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Geneticists Build World’s Biggest Family Tree Involving 13 Million People Across 11 Generations

Family trees are mathematical graph structures that can capture mating and parenthood among humans. As such, the edges of the trees represent potential transmission lines for a wide variety of genetic, cultural, socio-demographic, and economic factors.

Quantitative genetics is built on dissecting the interplay of these factors by overlaying data on family trees and analyzing the correlation of various classes of relatives. In addition, family trees can serve as a multiplier for genetic information through study designs that leverage genotype or phenotype data from relatives, analyzing parent-of-origin effects, refining heritability measures, or improving individual risk assessment. Beyond classical genetic applications, large-scale family trees have played an important role across disciplines, including human evolution, anthropology, and economics.

Now, scientists have created a massive family tree of 13 million people that spans 11 generations to try and find answers to larger questions about the human population, from the heritability of long life to the ways whole families dispersed and intermarried over the past few centuries.

Researchers constructed this 6,000 person family tree using graph theory. Individuals spanning seven generations are in green, connected with red lines, signifying marriage. COLUMBIA UNIVERSITY

Through the hard work of many genealogists curious about their family history, we crowdsourced an enormous family tree and boom, came up with something unique,” said the study’s senior author, Yaniv Erlich, a computer scientist at Columbia University and Chief Science Officer at MyHeritage, a genealogy and DNA testing company that owns Geni.com, the platform that hosts the data used in the study. “We hope that this dataset can be useful to scientists researching a range of other topics.

To create the tree, a team led by New York Genome Center geneticist Joanna Kaplanis collected 86 million records from genealogy website Geni.com, a database of genealogical information maintained by enthusiasts. The site compares and contrasts users’ families trees, which was useful for the researchers’ aim of analysing and combining as many of these trees as possible.

What resulted is the transformation of those records into 5.3 million family trees. The biggest of these is a tree that connects 13 million people, covering a timespan of 350 years between 1650 and 2000.

After downloading 86 million public profiles on Geni.com, researchers used mathematical graphing to clean and organize the data into family trees. This one has 70,000 relatives connected through marriage and shared ancestors. COLUMBIA UNIVERSITY

Armed with that map of human connections on a massive scale, the team was able to spot some interesting patterns of migration, marriage, and longevity over time.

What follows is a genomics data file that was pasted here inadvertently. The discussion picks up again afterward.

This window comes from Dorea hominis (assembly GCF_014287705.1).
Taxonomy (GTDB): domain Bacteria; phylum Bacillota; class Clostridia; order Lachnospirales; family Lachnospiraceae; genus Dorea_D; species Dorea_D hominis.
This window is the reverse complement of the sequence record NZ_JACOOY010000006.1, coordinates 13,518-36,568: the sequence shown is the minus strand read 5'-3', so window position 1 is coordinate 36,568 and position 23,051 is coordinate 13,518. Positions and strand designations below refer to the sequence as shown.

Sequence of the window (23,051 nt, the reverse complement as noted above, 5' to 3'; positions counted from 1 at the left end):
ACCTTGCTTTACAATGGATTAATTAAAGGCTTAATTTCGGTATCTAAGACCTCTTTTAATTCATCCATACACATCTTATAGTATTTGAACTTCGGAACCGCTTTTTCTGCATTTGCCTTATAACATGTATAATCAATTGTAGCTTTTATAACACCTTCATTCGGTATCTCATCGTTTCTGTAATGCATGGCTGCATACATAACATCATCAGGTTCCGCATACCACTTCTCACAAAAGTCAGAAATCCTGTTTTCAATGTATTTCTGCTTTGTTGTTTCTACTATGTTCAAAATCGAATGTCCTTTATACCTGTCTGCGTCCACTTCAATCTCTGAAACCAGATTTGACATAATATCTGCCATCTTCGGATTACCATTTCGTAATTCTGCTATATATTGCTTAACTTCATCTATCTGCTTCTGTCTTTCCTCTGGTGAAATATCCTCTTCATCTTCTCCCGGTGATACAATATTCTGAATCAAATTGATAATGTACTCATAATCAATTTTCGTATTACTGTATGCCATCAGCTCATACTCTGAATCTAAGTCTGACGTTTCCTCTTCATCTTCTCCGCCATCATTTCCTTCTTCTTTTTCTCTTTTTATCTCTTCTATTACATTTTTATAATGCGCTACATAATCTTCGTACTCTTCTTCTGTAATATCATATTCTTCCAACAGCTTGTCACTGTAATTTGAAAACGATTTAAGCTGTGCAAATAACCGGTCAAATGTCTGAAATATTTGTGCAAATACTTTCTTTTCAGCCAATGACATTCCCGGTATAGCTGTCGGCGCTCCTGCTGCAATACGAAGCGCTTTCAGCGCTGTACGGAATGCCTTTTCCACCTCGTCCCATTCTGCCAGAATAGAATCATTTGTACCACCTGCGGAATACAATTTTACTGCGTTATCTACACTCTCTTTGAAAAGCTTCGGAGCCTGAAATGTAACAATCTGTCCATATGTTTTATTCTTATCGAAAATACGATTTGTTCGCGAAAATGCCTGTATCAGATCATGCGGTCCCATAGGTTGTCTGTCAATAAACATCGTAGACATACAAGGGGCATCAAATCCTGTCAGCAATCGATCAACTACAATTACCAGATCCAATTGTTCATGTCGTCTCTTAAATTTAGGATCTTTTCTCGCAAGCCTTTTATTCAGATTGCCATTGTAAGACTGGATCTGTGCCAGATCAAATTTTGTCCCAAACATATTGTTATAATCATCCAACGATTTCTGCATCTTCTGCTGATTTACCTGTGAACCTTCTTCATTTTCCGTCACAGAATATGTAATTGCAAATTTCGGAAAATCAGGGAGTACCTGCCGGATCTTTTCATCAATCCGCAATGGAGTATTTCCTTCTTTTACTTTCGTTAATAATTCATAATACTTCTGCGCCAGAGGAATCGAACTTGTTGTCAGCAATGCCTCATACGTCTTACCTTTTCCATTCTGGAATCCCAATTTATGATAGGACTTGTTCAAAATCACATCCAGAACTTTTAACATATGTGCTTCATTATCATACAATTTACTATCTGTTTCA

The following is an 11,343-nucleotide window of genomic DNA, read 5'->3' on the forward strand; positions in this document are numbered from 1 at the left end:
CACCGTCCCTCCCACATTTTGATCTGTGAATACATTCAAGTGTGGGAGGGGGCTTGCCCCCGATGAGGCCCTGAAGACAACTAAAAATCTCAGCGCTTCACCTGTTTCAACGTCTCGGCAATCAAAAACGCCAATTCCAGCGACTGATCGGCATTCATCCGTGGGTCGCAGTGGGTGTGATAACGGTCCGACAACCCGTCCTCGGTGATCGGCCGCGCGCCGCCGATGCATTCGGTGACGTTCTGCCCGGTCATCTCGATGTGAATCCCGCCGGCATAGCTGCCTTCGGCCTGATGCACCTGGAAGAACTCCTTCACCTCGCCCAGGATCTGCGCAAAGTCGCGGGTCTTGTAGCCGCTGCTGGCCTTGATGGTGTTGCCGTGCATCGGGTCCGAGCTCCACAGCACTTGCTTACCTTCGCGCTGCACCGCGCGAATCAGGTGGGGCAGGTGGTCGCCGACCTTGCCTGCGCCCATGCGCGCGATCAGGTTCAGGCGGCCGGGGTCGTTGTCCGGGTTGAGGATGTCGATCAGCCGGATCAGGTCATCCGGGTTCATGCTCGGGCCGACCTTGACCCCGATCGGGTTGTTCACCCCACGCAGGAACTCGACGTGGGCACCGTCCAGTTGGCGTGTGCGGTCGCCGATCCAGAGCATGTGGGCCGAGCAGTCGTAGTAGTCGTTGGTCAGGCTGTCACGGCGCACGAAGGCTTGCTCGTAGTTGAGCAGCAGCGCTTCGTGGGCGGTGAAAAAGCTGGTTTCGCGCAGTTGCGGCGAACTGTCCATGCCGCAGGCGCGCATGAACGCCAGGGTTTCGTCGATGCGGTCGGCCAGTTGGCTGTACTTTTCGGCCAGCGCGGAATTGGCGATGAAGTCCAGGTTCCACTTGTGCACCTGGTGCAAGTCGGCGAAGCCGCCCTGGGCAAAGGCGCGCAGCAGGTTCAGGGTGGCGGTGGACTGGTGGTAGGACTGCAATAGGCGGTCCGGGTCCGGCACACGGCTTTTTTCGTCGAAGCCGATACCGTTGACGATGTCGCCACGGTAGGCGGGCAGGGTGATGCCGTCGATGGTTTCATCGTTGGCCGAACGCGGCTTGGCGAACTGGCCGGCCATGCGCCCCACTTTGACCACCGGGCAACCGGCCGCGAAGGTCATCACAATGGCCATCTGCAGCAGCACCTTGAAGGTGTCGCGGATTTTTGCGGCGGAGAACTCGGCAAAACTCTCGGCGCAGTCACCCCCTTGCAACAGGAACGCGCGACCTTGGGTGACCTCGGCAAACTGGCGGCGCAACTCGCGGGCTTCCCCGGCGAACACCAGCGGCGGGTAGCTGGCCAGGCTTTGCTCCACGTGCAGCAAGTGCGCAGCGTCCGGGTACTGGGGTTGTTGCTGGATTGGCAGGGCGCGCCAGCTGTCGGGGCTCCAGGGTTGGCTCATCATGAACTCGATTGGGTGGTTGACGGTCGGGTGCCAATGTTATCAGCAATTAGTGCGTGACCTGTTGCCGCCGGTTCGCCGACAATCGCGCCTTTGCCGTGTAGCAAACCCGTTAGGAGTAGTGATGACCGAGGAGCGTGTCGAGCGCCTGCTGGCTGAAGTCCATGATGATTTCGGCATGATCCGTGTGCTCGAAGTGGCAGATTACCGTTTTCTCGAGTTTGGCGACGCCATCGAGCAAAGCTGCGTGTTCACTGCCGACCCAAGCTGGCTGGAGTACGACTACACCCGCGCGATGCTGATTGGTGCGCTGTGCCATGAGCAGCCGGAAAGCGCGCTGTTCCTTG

The experts discovered that before 1750, most U.S. marriages seen in the data set took place between people born about six miles from each other. The distance, however, increased rapidly to around 60 miles after the Industrial Revolution began in 1870.

During the period from 1650 to 1850, the average genetic relationship between married partners was that of 4th cousins. The genetic relationship widened to the order of 7th cousins after 1850. The team also found that during 1800 to 1850, the distance partners traveled to marry each other became double, possibly due to the progress in transportation mode such as railways. It made travel faster in the United States and Europe.

The increase in distance traveled to get married to someone went along with an increase in genetic relatedness between partners. In simple terms, during these five decades, people journeyed farther to marry close relations.

The study offers some hints that previous estimates of how much your genes impact your longevity may have given heredity a little too much credit. The researchers tracked longevity—how long a person lives compared to their expected lifespan at birth—among lineages in the sprawling family tree. Because there were so many connections, even among very distant relatives, the team was able to rule out the effects of people living in the same household and look for patterns that could be attributed to heredity.

Geni.com and MyHeritage recently established their own DNA test, and Erlich says future work could map genetic information that people provide through that product onto the existing genealogy data.

Also, the family tree is publically available, and the team hopes other researchers take advantage of the resource to answer any number of genealogical and scientific questions.

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